Bill McGowan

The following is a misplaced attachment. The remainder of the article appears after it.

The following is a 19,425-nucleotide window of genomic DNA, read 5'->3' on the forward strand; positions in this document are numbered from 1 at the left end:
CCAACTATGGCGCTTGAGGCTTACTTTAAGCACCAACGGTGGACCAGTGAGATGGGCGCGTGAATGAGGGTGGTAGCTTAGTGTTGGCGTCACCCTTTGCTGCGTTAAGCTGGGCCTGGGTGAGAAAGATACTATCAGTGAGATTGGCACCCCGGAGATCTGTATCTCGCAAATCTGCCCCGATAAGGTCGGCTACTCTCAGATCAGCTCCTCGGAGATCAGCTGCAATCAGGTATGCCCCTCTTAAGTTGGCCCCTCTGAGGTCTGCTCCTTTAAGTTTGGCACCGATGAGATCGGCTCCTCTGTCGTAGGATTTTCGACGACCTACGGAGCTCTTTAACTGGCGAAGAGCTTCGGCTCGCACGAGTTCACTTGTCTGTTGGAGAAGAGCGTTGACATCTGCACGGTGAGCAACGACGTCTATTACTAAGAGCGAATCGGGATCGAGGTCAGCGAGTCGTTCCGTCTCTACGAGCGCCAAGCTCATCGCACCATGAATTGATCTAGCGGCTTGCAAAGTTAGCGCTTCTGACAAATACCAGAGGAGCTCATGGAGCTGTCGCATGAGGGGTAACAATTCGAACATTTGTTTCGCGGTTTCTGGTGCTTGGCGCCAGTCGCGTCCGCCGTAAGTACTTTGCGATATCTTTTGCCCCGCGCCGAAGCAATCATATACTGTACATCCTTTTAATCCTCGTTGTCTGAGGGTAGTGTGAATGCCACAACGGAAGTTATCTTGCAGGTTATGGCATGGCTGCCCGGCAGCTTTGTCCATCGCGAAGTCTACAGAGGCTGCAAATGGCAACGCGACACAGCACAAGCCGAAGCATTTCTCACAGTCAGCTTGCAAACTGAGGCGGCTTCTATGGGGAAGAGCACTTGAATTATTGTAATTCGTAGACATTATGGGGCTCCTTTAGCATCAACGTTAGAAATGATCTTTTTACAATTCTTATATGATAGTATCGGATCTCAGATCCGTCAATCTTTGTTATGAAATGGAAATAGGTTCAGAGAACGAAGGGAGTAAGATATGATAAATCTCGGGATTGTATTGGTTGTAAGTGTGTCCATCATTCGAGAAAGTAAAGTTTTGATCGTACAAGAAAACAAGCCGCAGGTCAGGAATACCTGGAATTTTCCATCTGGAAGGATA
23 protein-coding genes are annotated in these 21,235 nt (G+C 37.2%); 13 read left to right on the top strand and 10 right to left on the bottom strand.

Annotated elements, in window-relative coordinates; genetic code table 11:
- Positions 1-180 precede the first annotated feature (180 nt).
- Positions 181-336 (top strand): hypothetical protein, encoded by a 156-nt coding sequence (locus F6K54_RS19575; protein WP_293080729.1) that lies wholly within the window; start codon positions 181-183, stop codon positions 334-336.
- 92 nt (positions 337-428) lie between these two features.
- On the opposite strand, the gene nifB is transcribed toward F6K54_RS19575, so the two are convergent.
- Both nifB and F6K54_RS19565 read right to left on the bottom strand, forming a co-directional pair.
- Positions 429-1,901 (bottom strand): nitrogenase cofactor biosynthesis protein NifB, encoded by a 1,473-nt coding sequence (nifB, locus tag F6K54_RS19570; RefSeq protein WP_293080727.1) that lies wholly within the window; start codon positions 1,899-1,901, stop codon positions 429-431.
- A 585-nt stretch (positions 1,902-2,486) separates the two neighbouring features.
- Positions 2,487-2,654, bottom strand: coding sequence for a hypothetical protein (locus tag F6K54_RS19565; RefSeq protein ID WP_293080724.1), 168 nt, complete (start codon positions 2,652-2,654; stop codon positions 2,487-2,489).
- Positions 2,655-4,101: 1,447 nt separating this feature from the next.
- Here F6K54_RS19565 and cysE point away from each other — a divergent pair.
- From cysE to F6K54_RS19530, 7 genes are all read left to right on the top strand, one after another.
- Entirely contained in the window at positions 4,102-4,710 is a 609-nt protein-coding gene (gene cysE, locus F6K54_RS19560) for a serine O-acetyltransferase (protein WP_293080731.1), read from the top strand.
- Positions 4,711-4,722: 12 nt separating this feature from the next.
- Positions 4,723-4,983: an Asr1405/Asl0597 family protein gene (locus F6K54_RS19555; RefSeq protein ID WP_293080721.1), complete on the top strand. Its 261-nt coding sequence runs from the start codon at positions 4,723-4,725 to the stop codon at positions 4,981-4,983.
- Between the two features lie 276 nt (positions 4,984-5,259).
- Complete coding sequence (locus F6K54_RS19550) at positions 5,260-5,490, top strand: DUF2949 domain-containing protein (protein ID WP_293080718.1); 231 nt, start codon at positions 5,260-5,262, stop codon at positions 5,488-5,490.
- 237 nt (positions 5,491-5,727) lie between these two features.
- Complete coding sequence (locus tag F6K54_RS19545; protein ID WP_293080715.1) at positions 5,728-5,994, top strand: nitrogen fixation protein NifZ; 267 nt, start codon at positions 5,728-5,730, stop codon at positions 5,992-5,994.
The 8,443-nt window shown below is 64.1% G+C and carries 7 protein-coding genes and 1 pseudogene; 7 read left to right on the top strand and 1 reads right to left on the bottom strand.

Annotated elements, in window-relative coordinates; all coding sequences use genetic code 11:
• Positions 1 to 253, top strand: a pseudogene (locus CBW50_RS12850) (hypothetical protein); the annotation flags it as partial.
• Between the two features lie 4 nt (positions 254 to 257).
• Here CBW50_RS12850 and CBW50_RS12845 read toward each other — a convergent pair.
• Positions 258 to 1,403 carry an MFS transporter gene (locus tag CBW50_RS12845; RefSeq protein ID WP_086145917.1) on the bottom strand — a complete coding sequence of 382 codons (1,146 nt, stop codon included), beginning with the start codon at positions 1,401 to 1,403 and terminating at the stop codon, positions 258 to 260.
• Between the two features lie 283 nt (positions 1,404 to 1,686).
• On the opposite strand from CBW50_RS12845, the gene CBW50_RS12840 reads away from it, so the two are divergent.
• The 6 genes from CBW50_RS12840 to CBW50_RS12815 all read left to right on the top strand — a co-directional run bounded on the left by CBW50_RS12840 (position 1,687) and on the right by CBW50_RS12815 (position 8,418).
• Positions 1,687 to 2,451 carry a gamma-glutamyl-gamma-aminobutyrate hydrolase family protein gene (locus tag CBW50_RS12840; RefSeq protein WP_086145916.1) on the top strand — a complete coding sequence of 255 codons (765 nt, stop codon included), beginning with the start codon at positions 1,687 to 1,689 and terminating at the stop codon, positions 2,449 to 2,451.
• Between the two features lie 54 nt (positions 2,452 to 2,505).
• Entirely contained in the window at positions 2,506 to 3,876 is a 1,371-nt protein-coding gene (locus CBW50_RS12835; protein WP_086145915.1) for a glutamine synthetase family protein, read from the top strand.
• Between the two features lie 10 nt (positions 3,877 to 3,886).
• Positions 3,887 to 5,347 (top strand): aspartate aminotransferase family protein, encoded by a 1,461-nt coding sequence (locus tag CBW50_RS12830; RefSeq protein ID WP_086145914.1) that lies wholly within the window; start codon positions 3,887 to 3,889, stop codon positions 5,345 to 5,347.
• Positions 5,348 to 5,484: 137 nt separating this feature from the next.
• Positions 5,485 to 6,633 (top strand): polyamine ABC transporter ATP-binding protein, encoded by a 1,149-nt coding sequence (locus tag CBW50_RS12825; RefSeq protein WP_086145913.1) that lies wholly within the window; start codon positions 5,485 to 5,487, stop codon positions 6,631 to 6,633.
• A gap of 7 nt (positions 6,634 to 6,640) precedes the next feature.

In 1933 McGowan was one of that “great clan of probity,” in the words of Yale professor Billy Phelps, who were given the honor of working the first All-Star Game. In a 16-plus year period, McGowan reportedly worked 2,541 consecutive games. An AL umpire for 30 years, he never shrank from making the tough calls. One of his decisions cost Lou Gehrig sole possession of the 1931 home run title. That April 26, Gehrig hit the ball into the centerfield bleachers in Washington, but the ball popped back out of the stands and into the outfielder’s hands, confusing baserunner Lyn Lary, who slowed down. Gehrig kept running and accidentally passed Lary on the basepaths, and McGowan called Gehrig out to end the inning. At the season’s end, Gehrig’s total of 46 home runs left him tied for the league lead with teammate Babe Ruth.